A REAL GEORGIA BULLDOG
"DAMN GOOD DOG"
UGA I followed in the paw prints of a couple of brindled bulldogs, the first named Butch and the second, Mike. UGA II claimed two SEC titles and UGA III, the 1980 national championship. But UGA IV was particularly mourned because he was Georgia's winningest mascot. His teams were 77-27-4 and went to a bowl in each of his nine seasons. Before the opening kickoff, he would be pulled to the 50-yard line in a larger-than-life red fireplug, from which he emerged to dart across the field to his climate-controlled doghouse on the sidelines. With his loose skin and mournful face, he looked like a worried Old Testament prophet.
UGA the Wise was hounded by all sorts of civic groups. He served as chairdog of the American Cancer Society's Great American Smokeout in 1984. He did testimonials for the the March of Dimes and volunteer work for the Humane Society. He accompanied Herschel Walker to the 1982 Heisman Trophy banquet in Manhattan. On that occasion, UGA IV forsook his usual letter sweater for a white collar and black bow tie.
About the only places he avoided were flea markets. "UGA IV was the featured speaker at meetings of many of the various Bulldog Clubs," says Swann Brannon, Seller's daughter. He had a splendid voice that rumbled forth basso profundo when he addressed large convocations, a talent that might make Georgia president Charles Knapp envious. That and the fact that the UGAs rate one more page than Knapp does in the Bulldog media guide.
Of course, not everyone is gaga over UGA. "The only reason Georgia even has a bulldog mascot is that the school was founded by a bunch of Yale missionaries," snarls Chris Getman, the keeper of Handsome Dan XIII, Yale's bulldog. "Dan puts UGA to shame. As far as I can tell, UGA just sits on the sidelines and sweats." Dan can stand on his hind legs, jump through a Hula Hoop and sink to the bottom of a pond. Asked if he would rather go to Harvard or die, he plops to the ground, rolls over and plays dead.
According to Yale historians, Dan XIII carries on the oldest official line of college mascots in the U.S.: The Dan Dynasty is now celebrating its 102nd anniversary—714th, if you go by the folklore formula for dog years. The original Handsome Dan was bought from a New Haven blacksmith for five dollars. He led Eli football teams to 125 victories in 131 games and inspired Cole Porter, class of '13, to write Bulldog, a song still howled whenever Yalies gather together.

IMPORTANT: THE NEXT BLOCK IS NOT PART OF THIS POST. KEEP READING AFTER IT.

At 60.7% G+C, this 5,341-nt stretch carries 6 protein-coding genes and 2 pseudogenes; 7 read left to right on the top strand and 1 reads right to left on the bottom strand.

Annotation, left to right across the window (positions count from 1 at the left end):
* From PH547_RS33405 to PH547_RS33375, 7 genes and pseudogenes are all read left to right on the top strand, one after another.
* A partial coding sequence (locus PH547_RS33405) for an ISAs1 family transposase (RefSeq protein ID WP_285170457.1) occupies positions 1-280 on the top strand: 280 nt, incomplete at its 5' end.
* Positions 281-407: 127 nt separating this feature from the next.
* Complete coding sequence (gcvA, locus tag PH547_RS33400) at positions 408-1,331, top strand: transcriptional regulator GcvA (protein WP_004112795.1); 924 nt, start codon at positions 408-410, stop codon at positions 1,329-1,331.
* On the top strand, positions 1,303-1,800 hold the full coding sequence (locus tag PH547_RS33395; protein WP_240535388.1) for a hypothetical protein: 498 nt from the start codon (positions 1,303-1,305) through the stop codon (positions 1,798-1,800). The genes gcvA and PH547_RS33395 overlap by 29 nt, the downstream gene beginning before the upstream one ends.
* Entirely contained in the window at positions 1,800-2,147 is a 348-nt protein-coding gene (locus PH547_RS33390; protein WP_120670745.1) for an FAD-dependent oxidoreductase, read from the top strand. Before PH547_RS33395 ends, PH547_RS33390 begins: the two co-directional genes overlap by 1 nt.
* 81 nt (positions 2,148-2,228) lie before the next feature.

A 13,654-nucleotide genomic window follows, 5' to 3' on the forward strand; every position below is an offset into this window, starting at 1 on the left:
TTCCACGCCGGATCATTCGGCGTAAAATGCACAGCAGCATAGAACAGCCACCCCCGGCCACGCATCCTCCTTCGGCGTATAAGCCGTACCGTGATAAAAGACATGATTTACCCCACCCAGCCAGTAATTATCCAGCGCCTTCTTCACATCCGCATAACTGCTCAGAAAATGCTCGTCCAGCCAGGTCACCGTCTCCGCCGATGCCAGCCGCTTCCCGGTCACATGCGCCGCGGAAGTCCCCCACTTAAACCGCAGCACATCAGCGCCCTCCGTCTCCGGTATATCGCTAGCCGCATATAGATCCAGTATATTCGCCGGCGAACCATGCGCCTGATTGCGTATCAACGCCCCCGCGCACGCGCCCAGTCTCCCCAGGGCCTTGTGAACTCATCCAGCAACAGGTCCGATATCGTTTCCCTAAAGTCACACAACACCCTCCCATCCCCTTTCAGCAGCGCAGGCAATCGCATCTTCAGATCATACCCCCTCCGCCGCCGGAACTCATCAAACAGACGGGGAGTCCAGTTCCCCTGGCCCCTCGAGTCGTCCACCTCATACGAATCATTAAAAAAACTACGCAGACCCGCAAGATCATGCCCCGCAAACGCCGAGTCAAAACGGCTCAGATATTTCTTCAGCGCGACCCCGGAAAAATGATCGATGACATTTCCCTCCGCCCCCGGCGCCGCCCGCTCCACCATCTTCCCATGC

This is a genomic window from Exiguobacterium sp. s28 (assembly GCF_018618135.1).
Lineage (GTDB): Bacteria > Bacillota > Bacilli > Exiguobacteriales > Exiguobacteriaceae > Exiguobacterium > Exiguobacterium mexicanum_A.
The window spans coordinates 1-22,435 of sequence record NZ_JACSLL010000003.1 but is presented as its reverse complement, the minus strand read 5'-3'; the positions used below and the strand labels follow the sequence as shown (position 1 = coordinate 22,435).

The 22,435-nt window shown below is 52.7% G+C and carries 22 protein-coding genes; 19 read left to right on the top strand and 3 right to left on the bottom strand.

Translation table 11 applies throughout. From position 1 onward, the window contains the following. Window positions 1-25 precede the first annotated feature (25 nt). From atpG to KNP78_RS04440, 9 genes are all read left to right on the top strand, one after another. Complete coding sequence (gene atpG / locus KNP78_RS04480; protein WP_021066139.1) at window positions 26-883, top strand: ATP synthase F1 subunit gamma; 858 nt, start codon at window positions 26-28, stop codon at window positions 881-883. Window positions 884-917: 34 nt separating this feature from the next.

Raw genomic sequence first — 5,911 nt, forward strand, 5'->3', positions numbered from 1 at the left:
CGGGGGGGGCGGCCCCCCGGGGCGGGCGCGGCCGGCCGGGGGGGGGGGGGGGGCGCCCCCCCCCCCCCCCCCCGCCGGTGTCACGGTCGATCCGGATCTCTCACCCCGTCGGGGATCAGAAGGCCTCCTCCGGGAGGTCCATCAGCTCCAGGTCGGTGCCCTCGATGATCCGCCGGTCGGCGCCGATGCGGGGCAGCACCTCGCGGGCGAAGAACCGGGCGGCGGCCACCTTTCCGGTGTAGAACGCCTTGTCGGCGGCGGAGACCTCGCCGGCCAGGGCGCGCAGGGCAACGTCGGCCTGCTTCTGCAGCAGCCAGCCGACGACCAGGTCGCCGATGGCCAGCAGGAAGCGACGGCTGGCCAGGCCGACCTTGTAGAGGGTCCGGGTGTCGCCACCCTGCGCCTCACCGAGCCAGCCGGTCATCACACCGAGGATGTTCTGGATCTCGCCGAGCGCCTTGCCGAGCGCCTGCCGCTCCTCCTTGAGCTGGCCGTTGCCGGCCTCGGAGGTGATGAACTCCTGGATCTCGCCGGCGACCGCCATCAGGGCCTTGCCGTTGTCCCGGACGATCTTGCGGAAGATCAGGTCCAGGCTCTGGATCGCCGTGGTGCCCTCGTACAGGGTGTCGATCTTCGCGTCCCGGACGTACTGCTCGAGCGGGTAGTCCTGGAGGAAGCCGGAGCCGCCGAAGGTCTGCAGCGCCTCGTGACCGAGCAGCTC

When Handsome I died in 1898, The Hartford Courant wrote: "He was always taken to games on a leash, and for years the Harvard football team owed its continued existence to the fact that the rope held." Actually, the first Dan is still around. Like Lenin, he was stuffed and preserved behind glass. He presides over the trophy room in the Yale gym.
No successor was crowned until 25 years later, when the ignominious reign of Dan II began. That Dan was kidnapped by Harvard students on the eve of the 1934 Harvard-Yale football game and photographed licking the hamburger-smeared boots of John Harvard's statue. Yale won 14-0, but the humiliation was never forgotten. "The crew team went so far as to adopt its own bulldog, creating a canine Great Schism," wrote Elliot Tannenbaum, a noted Danographer. "Dan was shunned by the campus community until he broke his leg and died three years later, unloved and unmourned."
Getman calls No. 13 Maurice, after Ron Maurice Darling, the former Yale pitcher now with the Oakland A's. When Darling was a sophomore, Getman hired him to paint his house. "Ron painted all the windows shut," Getman says. "This is my revenge." A bluff, barrel-chested New Haven financial consultant, Getman is living proof that alumni come to look like their mascots. The main difference between Getman and Dan is that Getman seldom slobbers in public.
Like many Yalies, Dan XIII has a certain patrician air about him, a look of world-weary resignation that one associates with blue bloods despairing of the foibles of the lower orders. Dan has lunched with President Bush, '48, and corresponds with Millie, the First Pooch. In the dog days of summer, he vacations on the Jersey shore. And though it never made the society page of The New York Times, Dan was once affianced to a greyhound (the dog, not the bus).